- The times are changing: High-end fantasy quarterbacks have taken their per-game production to another level over the last five years compared to earlier in the 2010s.
- Elite: The disparity in production between fantasy’s QB1 to QB6 group against the QB7 to QB12 set a 10-year high in 2022.
- Wicked smart: The fantasy industry has been better than ever at identifying the season’s eventual top-tier quarterbacks in terms of preseason ADP.
Estimated reading time: 8 minutes
Things got wild at the quarterback position this season in fantasy football land. Seriously, points were flying on the board at historical levels from multiple parties. Overall, Patrick Mahomes, Josh Allen and Jalen Hurts each earned a top-12 season in terms of fantasy points per game ever, as this modern crop of aliens that are capable of providing big-time numbers through the air and on the ground are emerging as genuine cheat codes in fantasy land.
The dominance of the position’s top-tier signal-callers got me thinking about five questions:
- Is fantasy scoring going up in general at quarterback?
- Is the discrepancy between fantasy’s top-tier QB1s growing against the lower-end QB1s?
- Have the top-tier fantasy quarterbacks gotten more expensive in terms of ADP?
- How has the fantasy industry done at identifying the season’s top quarterbacks in terms of preseason ADP?
- Is there still hope for finding an upside fantasy quarterback in the later rounds?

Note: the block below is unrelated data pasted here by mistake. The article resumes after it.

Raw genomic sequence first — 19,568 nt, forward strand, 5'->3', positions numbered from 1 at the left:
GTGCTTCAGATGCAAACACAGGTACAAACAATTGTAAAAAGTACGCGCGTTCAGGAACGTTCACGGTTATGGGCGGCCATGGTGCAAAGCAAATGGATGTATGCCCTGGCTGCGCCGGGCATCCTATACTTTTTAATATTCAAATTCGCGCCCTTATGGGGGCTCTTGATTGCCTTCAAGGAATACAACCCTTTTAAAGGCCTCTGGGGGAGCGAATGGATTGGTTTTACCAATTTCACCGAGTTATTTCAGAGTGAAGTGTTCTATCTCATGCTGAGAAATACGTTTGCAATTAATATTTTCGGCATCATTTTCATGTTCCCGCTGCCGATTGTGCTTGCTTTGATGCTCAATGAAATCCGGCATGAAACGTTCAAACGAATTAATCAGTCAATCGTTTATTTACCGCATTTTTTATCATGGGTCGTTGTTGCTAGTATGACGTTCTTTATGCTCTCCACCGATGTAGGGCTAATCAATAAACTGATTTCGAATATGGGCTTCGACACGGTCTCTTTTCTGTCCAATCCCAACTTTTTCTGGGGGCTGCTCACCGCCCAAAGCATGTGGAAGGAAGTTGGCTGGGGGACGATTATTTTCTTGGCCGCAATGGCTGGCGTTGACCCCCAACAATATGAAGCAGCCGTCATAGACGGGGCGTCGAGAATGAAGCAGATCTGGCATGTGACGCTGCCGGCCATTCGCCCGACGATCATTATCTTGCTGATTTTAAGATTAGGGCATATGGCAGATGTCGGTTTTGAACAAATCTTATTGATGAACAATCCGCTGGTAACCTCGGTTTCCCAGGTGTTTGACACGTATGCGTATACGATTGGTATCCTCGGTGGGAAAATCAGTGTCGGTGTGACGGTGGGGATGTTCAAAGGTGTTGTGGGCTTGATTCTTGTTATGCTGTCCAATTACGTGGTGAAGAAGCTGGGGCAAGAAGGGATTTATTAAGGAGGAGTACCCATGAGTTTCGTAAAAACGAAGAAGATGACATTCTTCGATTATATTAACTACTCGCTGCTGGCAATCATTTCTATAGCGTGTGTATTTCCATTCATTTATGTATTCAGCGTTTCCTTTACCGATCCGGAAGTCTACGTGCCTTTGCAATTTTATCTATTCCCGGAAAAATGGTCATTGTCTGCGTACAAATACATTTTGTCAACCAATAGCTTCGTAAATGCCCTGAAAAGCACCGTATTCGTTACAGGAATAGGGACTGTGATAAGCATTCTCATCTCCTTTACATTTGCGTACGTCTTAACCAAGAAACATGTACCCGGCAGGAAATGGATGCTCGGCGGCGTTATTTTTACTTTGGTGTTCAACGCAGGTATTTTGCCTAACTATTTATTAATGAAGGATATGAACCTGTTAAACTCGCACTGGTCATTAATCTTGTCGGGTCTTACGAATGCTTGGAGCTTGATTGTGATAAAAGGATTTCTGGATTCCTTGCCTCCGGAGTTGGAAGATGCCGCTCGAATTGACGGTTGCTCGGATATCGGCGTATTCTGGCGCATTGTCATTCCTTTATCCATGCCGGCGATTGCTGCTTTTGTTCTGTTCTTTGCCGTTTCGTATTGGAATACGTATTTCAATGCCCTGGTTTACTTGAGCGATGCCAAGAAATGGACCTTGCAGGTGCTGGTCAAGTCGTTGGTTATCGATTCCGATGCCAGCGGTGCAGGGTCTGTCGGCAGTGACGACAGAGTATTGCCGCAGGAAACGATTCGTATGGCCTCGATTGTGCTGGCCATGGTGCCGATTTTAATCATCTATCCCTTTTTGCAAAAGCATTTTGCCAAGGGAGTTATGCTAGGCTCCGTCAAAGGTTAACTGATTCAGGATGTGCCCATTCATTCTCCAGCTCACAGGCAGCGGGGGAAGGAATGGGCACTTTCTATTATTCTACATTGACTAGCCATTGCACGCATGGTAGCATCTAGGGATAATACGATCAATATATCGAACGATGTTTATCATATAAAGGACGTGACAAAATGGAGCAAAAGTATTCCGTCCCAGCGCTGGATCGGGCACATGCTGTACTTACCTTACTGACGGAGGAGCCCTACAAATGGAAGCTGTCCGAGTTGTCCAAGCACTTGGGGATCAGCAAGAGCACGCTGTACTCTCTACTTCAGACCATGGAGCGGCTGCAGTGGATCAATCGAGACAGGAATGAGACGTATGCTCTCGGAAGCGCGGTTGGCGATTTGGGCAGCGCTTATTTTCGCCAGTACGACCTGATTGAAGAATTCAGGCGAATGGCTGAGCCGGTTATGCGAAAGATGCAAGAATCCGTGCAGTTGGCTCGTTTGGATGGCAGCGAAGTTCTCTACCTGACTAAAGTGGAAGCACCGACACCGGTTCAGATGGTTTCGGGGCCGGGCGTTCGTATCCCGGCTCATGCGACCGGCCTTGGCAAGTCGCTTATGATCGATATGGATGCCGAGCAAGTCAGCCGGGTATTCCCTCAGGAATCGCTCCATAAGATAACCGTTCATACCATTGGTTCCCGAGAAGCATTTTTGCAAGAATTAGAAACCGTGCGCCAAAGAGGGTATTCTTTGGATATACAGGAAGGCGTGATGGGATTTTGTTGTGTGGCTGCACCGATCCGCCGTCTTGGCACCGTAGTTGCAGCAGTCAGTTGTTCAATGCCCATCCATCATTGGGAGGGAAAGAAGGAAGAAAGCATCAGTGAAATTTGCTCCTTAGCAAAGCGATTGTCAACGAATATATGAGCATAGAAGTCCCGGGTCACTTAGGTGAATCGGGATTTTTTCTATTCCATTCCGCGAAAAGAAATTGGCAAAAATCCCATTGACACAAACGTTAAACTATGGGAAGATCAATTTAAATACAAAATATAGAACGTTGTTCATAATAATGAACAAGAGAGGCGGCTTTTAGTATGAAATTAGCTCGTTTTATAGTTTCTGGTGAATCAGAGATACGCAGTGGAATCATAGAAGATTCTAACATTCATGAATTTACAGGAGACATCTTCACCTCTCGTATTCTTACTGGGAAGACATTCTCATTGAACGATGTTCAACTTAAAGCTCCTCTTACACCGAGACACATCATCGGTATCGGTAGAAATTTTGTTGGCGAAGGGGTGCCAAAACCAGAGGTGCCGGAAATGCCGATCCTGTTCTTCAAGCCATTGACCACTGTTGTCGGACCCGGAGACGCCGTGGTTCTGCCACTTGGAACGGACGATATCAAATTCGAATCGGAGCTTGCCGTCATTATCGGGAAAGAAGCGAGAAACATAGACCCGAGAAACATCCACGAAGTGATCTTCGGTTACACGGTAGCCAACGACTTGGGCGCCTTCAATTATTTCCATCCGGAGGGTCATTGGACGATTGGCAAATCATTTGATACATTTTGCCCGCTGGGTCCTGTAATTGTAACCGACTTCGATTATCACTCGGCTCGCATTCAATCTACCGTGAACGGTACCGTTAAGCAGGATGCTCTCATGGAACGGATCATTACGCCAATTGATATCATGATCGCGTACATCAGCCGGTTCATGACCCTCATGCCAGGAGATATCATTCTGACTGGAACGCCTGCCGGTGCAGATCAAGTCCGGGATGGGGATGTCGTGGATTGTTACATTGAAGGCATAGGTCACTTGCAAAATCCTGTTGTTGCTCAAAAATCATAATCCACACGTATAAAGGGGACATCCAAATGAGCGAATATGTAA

These answers will single-handily change the way humans understand life in addition to helping us better understand if 2022’s monster quarterback performances are a sign that fantasy managers should splurge on the position in 2023 and beyond, or if the year was essentially an outlier.
Is fantasy scoring going up in general at quarterback?
Yes, and it’s not up for debate. The below graph shows the fantasy points per game from the top-six and top-12 quarterbacks (min. eight starts) over the last 10 years:
Overall, the top-six quarterbacks have scored more fantasy points per game in each of the last five seasons compared to the production during the 2013-17 seasons. The same trend holds when looking at the top-12 quarterback. In general, the position is scoring more fantasy points than ever.
Rushing is one reason why, as the position’s most run-heavy outliers have regularly dominated on the stat sheet even after controlling for per-game production:
There will be duds like Malik Willis and Sam Ehlinger, who are too incompetent throwing the ball even to keep the job long enough to tap into their theoretical fantasy-friendly rushing upside, but the dual-threat quarterback, while still relatively rare, remains one of fantasy’s closest things to a living, breathing cheat code.
Is the discrepancy between fantasy’s top-tier QB1s growing vs. the lower-end QB1s?
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